KINGMAN - The final act of the current Northern Arizona Consolidated Fire District Governing Board was to accept the resignation of Chief Wayne L. Eder.
In a unanimous vote at the special meeting on Tuesday, the board accepted the resignation and approved the termination of the employment contract with Eder effective at midnight on Friday.
In the vote, the board also approved paying Eder his salary through Jan. 4 and his accrued compensation time.
The extended salary payment aligns with the 60 days notice given by Eder on Nov. 5 in a resignation letter to the board.
The board decision was made after an approximately 30-minute executive session where Eder aired his concerns under the new board, board chairman Jimmie Bodenhamer said.
The decision was made to give Eder an opportunity to leave the position with dignity and to turn over the reigns to the new board, Bodenhamer said.
"It is my opinion as chairman that in Chief Eder's five years as chief of NACFD No. 1, he has made outstanding improvements to the district in updating of equipment; improvement of training, especially in the EMT area; expansion of service to taxpayers, like paramedic squads; and growth of the district," Bodenhamer said.
"He should be proud of his accomplishments, as I am."
The board hired Eder five years ago, when the rural fire district was called Hualapai Valley Fire Department. The HVFD merged with the Valle Vista Fire District in 2007.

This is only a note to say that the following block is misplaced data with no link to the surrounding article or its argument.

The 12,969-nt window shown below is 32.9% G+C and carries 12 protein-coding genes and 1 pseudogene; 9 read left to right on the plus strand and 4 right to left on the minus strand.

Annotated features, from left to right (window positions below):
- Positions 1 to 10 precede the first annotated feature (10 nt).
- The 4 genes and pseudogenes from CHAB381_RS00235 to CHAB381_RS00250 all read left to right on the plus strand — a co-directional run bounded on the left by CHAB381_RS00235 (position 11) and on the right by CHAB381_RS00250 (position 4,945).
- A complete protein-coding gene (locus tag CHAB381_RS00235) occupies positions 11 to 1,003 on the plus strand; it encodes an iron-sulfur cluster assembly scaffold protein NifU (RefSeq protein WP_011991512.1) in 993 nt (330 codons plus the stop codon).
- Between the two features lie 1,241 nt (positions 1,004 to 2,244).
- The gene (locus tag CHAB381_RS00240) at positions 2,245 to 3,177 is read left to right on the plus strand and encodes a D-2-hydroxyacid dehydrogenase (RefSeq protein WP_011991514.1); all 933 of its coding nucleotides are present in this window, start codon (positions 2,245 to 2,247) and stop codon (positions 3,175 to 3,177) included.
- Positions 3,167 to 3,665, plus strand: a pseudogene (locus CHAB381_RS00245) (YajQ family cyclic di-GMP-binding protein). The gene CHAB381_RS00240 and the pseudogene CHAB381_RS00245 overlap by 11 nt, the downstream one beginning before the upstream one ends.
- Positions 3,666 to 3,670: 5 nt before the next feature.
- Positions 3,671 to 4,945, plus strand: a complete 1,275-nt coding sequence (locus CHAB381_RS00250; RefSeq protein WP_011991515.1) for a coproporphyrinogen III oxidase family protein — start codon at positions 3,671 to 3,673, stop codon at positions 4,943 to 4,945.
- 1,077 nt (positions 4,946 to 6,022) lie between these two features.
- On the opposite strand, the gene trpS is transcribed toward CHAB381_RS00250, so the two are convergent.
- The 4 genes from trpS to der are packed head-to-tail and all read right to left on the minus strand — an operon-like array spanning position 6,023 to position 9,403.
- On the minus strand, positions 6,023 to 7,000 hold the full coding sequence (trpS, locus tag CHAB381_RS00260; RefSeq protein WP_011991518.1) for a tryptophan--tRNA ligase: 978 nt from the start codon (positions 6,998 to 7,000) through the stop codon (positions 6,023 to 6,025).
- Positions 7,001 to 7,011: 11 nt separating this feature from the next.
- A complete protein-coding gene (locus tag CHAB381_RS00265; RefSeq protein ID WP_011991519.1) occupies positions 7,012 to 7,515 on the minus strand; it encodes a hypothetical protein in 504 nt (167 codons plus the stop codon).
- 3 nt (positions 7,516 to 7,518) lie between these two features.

Later, the newly merged district consolidated with the Chloride and Truxton fire districts. The consolidation included providing fire services to the U.S. Department of Interior, Bureau of Indian Affairs, Valentine and Peach Springs.
The district boundaries cover about 65 square miles.
Under Eder, the district has gone from two fire stations to eight fire stations and one contract fire station. The current board approved a new fire station for construction in Hackberry.
The increase in stations and budget led to 18 full-time firefighters at Eder's arrival to more than 75 firefighters now.
A huge resource for the district and funding for most of the vehicles has come from grants. In the last three years, the district received more than $4 million in funding.
While the district has saved money on apparatus and equipment through grants, they have also saved money for the taxpayers. While county-controlled property assessments have risen, the NACFD has dropped their tax rate from $2.95 per $100 in 2005 to $2.88 per $100 in 2007.
Eder did not have a comment following the meeting and his letter of resignation was not released to the Miner by publication deadline.